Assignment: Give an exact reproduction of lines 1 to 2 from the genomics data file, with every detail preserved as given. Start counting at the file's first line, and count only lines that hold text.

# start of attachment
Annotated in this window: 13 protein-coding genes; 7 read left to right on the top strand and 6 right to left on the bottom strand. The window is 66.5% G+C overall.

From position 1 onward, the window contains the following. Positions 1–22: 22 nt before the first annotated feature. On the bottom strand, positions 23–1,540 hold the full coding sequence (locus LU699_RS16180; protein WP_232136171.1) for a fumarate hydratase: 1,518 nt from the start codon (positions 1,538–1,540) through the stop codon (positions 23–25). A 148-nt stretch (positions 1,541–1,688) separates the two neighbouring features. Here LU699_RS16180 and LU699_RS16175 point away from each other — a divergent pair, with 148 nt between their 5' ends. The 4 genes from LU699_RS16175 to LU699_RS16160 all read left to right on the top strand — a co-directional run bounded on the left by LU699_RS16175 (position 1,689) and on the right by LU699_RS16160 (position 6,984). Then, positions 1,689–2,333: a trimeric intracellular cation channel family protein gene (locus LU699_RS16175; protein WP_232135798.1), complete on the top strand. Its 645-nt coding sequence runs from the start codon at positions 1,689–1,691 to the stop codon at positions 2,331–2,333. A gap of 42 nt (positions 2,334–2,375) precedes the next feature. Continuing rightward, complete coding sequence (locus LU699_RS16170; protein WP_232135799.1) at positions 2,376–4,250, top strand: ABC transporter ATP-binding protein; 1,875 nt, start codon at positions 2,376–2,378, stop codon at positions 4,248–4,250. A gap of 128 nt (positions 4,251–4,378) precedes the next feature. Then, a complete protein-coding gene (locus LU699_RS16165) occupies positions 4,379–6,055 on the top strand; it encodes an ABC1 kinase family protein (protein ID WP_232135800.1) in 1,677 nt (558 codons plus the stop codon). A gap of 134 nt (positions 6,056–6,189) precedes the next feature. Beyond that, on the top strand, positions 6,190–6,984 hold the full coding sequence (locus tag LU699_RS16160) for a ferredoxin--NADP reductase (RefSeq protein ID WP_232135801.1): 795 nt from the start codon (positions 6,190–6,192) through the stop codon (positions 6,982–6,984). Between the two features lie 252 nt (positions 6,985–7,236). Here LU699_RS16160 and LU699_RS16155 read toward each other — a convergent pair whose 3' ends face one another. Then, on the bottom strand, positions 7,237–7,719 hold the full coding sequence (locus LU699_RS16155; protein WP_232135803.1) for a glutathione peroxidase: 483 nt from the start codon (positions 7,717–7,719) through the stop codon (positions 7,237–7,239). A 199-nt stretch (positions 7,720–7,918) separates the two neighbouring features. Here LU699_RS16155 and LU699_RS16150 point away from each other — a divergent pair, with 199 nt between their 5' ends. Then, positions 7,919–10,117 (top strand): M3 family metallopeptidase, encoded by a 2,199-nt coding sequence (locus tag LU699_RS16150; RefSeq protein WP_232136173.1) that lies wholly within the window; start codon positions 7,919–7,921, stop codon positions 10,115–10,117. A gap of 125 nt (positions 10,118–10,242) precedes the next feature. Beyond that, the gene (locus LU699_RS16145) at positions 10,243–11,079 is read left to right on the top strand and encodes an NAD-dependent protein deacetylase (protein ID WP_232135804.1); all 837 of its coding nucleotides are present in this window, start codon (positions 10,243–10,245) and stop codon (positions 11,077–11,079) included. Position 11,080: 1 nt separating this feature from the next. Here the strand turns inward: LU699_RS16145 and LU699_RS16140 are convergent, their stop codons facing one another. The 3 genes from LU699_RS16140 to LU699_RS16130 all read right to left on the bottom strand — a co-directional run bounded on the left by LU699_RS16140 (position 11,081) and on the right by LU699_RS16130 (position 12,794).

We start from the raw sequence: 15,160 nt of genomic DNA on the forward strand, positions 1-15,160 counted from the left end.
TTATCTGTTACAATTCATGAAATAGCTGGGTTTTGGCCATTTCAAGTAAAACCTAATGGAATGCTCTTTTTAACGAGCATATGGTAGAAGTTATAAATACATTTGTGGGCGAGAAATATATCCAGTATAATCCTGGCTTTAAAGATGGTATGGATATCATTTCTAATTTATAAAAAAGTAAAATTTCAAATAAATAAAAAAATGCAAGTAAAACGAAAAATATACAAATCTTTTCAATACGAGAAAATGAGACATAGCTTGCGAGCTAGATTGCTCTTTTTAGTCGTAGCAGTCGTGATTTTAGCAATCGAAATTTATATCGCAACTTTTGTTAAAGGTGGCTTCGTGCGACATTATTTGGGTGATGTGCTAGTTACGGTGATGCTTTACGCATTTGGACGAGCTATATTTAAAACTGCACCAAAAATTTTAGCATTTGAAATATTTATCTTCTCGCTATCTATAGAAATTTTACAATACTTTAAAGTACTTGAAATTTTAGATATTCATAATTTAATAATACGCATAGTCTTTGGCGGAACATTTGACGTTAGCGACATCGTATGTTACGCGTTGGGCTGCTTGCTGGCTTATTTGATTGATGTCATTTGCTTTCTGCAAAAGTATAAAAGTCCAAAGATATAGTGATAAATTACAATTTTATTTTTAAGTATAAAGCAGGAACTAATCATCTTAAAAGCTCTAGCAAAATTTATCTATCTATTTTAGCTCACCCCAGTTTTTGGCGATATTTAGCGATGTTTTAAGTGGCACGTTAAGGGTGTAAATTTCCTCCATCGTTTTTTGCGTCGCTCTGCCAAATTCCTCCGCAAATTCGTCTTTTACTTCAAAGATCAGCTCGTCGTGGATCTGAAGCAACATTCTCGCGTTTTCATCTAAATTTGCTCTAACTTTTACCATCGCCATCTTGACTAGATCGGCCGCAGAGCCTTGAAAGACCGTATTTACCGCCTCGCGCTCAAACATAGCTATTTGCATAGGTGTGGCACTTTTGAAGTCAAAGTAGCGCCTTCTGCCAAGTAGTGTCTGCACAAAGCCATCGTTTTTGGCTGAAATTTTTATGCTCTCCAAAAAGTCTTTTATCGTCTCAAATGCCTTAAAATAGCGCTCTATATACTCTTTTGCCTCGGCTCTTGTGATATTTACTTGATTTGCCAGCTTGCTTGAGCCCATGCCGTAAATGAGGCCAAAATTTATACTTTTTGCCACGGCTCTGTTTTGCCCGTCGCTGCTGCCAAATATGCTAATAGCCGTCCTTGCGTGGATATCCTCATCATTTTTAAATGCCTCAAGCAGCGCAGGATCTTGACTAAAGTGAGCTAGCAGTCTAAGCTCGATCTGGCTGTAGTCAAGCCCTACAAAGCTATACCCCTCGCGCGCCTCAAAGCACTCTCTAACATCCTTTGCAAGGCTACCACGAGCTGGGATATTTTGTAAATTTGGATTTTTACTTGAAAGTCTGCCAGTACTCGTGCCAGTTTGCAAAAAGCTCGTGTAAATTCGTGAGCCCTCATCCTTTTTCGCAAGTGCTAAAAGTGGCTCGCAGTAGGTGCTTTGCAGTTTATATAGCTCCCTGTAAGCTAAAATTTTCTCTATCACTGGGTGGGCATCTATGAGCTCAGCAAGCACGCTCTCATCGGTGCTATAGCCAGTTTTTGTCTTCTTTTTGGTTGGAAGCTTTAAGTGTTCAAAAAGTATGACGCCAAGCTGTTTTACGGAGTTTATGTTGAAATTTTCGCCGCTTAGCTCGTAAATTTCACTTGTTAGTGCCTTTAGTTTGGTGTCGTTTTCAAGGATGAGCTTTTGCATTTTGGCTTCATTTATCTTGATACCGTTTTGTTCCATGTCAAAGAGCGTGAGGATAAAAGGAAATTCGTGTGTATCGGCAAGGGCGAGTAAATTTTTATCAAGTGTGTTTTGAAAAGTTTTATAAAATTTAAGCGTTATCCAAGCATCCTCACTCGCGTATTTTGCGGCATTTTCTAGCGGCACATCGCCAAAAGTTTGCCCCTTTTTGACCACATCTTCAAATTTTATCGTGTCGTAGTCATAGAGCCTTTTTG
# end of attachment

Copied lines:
Annotated in this window: 13 protein-coding genes; 7 read left to right on the top strand and 6 right to left on the bottom strand. The window is 66.5% G+C overall.

From position 1 onward, the window contains the following. Positions 1–22: 22 nt before the first annotated feature. On the bottom strand, positions 23–1,540 hold the full coding sequence (locus LU699_RS16180; protein WP_232136171.1) for a fumarate hydratase: 1,518 nt from the start codon (positions 1,538–1,540) through the stop codon (positions 23–25). A 148-nt stretch (positions 1,541–1,688) separates the two neighbouring features. Here LU699_RS16180 and LU699_RS16175 point away from each other — a divergent pair, with 148 nt between their 5' ends. The 4 genes from LU699_RS16175 to LU699_RS16160 all read left to right on the top strand — a co-directional run bounded on the left by LU699_RS16175 (position 1,689) and on the right by LU699_RS16160 (position 6,984). Then, positions 1,689–2,333: a trimeric intracellular cation channel family protein gene (locus LU699_RS16175; protein WP_232135798.1), complete on the top strand. Its 645-nt coding sequence runs from the start codon at positions 1,689–1,691 to the stop codon at positions 2,331–2,333. A gap of 42 nt (positions 2,334–2,375) precedes the next feature. Continuing rightward, complete coding sequence (locus LU699_RS16170; protein WP_232135799.1) at positions 2,376–4,250, top strand: ABC transporter ATP-binding protein; 1,875 nt, start codon at positions 2,376–2,378, stop codon at positions 4,248–4,250. A gap of 128 nt (positions 4,251–4,378) precedes the next feature. Then, a complete protein-coding gene (locus LU699_RS16165) occupies positions 4,379–6,055 on the top strand; it encodes an ABC1 kinase family protein (protein ID WP_232135800.1) in 1,677 nt (558 codons plus the stop codon). A gap of 134 nt (positions 6,056–6,189) precedes the next feature. Beyond that, on the top strand, positions 6,190–6,984 hold the full coding sequence (locus tag LU699_RS16160) for a ferredoxin--NADP reductase (RefSeq protein ID WP_232135801.1): 795 nt from the start codon (positions 6,190–6,192) through the stop codon (positions 6,982–6,984). Between the two features lie 252 nt (positions 6,985–7,236). Here LU699_RS16160 and LU699_RS16155 read toward each other — a convergent pair whose 3' ends face one another. Then, on the bottom strand, positions 7,237–7,719 hold the full coding sequence (locus LU699_RS16155; protein WP_232135803.1) for a glutathione peroxidase: 483 nt from the start codon (positions 7,717–7,719) through the stop codon (positions 7,237–7,239). A 199-nt stretch (positions 7,720–7,918) separates the two neighbouring features. Here LU699_RS16155 and LU699_RS16150 point away from each other — a divergent pair, with 199 nt between their 5' ends. Then, positions 7,919–10,117 (top strand): M3 family metallopeptidase, encoded by a 2,199-nt coding sequence (locus tag LU699_RS16150; RefSeq protein WP_232136173.1) that lies wholly within the window; start codon positions 7,919–7,921, stop codon positions 10,115–10,117. A gap of 125 nt (positions 10,118–10,242) precedes the next feature. Beyond that, the gene (locus LU699_RS16145) at positions 10,243–11,079 is read left to right on the top strand and encodes an NAD-dependent protein deacetylase (protein ID WP_232135804.1); all 837 of its coding nucleotides are present in this window, start codon (positions 10,243–10,245) and stop codon (positions 11,077–11,079) included. Position 11,080: 1 nt separating this feature from the next. Here the strand turns inward: LU699_RS16145 and LU699_RS16140 are convergent, their stop codons facing one another. The 3 genes from LU699_RS16140 to LU699_RS16130 all read right to left on the bottom strand — a co-directional run bounded on the left by LU699_RS16140 (position 11,081) and on the right by LU699_RS16130 (position 12,794).